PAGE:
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[ Pr p12 ] §1. Introduction.
Book I. Introduction , Thales , Solon , Chilon , Pittacus , Bias , Cleobulus , Periander , Anacharsis, the Scythian , Myson , Epimenides , Pherecydes . Book II. Anaximander , Anaximenes , Anaxagoras , Archelaus , Socrates , Xenophon , Aeschines , Aristippus , Phaedo , Euclides , Stilpo , Crito , Simon , Glaucon , Simmias , Cebes , Menedemus . Book III.
I. ZENO was a native of Elea. Apollodorus, in his Chronicles, says that he was by nature the son of Teleutagoras, but by adoption the son of Parmenides. II. Timon speaks thus of him and Melissus:--
This is a list of some of the major unsolved problems in philosophy . Clearly, unsolved philosophical problems exist in the lay sense (e.g. " What is the meaning of life? ", " Where did we come from? ", " What is reality?
Ludwik Fleck (July 11, 1896 – July 5, 1961) was a Polish Israeli medical doctor and biologist who developed in the 1930s the concept of Denkkollektiv (or thought collectives ). This concept is important in philosophy of science and sociology of science in that it helps explain how scientific ideas change over time, similar to Thomas Kuhn 's later notion of paradigm shift or Foucault 's episteme . Fleck wrote that the development of truth in scientific research was an unattainable ideal as different researchers were locked in thought collectives (or thought-styles). He felt that the development of scientific insights was not unidirectional and does not consist of just accumulating new pieces of information, but also in overthrowing the old ones.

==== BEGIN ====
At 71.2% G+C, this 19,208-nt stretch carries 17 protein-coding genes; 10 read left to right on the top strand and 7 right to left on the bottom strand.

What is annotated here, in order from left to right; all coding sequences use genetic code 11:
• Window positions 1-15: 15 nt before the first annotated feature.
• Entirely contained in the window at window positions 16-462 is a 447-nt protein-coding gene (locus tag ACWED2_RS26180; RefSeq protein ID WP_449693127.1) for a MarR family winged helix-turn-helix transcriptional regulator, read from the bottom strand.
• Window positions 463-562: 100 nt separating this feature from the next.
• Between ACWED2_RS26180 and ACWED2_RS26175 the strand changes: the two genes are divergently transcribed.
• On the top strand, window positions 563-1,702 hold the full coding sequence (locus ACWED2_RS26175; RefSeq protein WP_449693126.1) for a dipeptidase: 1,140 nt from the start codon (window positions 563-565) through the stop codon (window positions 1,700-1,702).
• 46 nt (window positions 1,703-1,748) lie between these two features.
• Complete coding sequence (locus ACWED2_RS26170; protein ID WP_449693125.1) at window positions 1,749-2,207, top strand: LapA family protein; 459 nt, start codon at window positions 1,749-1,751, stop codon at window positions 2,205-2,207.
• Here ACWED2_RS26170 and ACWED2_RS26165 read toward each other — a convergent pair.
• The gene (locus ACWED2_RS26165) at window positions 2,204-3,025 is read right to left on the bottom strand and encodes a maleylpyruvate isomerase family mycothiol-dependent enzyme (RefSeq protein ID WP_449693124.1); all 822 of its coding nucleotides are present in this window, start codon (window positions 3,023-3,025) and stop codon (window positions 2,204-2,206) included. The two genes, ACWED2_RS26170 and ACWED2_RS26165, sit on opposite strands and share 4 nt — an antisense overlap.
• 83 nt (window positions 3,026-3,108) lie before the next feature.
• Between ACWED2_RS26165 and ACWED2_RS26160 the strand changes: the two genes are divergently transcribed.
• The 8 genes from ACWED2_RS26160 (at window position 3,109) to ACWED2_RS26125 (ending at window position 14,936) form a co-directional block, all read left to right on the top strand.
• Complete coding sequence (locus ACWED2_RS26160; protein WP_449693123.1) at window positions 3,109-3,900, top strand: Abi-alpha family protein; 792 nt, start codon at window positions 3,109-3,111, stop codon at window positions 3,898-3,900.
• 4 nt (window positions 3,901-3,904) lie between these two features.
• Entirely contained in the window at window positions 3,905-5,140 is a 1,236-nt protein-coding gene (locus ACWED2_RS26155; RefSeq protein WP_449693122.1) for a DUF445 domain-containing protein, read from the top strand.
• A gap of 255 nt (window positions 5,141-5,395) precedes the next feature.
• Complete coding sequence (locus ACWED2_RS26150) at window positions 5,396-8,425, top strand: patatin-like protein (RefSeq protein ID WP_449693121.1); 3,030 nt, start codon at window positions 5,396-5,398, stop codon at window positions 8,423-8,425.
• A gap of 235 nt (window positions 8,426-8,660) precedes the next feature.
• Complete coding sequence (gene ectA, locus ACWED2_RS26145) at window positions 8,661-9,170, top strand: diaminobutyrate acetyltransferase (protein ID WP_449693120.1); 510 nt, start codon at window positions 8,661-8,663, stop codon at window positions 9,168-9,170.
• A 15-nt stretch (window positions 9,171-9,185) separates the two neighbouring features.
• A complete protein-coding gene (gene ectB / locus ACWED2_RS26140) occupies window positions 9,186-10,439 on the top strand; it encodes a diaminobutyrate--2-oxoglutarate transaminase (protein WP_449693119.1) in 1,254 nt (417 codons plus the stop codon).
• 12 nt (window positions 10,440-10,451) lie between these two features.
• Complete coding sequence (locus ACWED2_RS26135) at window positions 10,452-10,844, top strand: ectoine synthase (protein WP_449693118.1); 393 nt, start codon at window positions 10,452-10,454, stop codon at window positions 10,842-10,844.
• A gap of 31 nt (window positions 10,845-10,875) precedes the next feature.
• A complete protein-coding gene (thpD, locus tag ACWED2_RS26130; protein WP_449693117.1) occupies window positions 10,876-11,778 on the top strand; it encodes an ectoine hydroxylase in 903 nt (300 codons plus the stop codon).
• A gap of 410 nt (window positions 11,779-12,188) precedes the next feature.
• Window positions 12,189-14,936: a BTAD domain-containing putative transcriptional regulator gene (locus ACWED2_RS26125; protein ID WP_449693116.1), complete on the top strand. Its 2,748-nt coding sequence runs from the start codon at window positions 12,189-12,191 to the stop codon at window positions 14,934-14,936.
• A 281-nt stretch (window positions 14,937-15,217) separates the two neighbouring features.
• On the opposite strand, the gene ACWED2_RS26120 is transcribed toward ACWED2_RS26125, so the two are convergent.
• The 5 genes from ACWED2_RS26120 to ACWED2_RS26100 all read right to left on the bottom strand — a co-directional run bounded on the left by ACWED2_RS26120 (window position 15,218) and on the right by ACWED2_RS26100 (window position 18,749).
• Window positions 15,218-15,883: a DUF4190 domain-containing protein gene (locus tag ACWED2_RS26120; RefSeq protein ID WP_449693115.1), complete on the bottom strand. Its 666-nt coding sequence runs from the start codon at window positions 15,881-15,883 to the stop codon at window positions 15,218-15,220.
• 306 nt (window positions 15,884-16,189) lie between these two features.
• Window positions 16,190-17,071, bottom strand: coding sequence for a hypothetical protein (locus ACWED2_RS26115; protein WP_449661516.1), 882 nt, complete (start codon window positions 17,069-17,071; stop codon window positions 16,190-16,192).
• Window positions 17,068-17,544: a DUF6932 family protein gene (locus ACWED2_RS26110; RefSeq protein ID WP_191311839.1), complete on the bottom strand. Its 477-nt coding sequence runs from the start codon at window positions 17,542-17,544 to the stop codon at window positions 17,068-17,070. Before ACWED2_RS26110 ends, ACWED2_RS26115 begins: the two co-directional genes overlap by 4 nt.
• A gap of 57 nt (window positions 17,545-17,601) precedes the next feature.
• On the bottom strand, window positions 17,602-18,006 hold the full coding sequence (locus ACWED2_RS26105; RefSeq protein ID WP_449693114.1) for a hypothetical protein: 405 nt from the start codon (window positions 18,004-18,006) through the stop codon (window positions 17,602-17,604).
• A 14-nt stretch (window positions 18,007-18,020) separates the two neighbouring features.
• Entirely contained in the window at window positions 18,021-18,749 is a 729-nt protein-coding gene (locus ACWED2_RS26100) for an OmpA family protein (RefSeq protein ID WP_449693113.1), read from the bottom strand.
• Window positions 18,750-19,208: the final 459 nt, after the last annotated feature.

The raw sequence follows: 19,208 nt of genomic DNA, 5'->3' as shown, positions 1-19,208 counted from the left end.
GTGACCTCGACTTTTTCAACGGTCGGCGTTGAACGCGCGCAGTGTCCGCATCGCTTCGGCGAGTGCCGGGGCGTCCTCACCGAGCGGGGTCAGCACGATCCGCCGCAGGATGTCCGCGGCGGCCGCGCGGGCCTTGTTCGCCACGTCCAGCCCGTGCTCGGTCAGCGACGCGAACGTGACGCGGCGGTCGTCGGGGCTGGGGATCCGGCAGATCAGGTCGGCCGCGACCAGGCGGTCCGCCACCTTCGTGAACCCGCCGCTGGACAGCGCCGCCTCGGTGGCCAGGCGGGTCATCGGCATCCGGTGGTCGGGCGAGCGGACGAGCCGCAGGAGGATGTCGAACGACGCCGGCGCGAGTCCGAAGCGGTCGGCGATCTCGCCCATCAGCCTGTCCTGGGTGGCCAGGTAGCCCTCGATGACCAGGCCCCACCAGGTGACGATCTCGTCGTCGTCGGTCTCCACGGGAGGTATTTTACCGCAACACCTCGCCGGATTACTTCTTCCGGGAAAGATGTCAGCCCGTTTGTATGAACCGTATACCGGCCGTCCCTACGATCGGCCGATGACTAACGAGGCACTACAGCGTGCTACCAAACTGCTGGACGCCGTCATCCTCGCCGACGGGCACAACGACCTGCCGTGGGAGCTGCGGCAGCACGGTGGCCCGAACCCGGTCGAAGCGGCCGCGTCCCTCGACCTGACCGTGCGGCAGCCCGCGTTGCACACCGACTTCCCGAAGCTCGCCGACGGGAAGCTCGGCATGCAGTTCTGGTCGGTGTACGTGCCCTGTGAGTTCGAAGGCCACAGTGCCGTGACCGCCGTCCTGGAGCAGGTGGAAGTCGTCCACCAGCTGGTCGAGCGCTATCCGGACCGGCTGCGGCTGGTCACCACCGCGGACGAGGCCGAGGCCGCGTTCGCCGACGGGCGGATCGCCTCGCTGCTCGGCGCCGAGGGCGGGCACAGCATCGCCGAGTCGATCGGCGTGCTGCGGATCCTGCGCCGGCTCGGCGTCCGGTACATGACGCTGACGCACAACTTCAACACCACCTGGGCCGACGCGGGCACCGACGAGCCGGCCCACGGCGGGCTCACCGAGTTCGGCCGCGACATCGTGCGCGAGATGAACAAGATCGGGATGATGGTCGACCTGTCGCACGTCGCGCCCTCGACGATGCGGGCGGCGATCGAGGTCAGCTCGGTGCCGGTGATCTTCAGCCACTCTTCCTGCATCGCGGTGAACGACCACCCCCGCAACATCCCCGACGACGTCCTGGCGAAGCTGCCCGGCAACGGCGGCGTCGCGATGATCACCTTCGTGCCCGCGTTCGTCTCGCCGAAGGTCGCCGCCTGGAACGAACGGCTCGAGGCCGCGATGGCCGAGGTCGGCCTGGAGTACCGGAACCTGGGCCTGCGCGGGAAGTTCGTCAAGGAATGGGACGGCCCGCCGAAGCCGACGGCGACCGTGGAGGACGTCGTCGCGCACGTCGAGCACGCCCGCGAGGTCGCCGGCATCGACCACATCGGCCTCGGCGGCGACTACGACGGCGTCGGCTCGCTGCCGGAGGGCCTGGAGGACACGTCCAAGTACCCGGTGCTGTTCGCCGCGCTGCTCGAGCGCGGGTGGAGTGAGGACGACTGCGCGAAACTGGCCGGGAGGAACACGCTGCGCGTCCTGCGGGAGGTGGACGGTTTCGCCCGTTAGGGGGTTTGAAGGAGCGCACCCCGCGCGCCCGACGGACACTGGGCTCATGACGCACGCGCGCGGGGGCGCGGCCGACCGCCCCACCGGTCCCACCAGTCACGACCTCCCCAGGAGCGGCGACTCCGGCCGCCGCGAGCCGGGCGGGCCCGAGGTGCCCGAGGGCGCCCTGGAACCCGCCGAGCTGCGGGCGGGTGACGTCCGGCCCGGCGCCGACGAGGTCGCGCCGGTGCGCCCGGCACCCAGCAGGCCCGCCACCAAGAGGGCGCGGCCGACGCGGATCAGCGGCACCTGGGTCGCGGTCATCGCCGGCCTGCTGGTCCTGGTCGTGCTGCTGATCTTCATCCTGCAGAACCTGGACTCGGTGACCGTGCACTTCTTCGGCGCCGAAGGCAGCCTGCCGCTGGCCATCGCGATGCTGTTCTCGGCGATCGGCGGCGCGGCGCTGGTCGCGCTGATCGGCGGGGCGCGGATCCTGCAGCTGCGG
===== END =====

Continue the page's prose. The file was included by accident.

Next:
Willard Van Orman Quine Originally published in The Philosophical Review 60 (1951): 20-43. Reprinted in W.V.O. Quine, From a Logical Point of View (Harvard University Press, 1953; second, revised, edition 1961), with the following alterations: "The version printed here diverges from the original in footnotes and in other minor respects: §§1 and 6 have been abridged where they encroach on the preceding essay ["On What There Is"], and §§3-4 have been expanded at points." Except for minor changes, additions and deletions are indicated in interspersed tables. I wish to thank Torstein Lindaas for bringing to my attention the need to distinguish more carefully the 1951 and the 1961 versions.
by G W Leibniz I: Concerning the divine perfection and that God does everything in the most desirable way II: Against those who hold that there is in the works of God no goodness, or that the principles of goodness and beauty are arbitrary III: Against those who think that God might have made things better than he has
THIS treatise on Elementary Philosophy, which first appeared in the year 1813, when it procured for me the degree of doctor, afterwards became the substructure for the whole of my system. It cannot, therefore, be allowed to remain out of print, as has been the case, without my knowledge, for the last four years. On the other hand, to send a juvenile work like this once more into the world with all its faults and blemishes, seemed to me unjustifiable.
For more on Einstein and Spinoza see this page . Einstein's Poem About Spinoza From Jammer , p. 43; the complete poem is available in German in the Appendix of the book.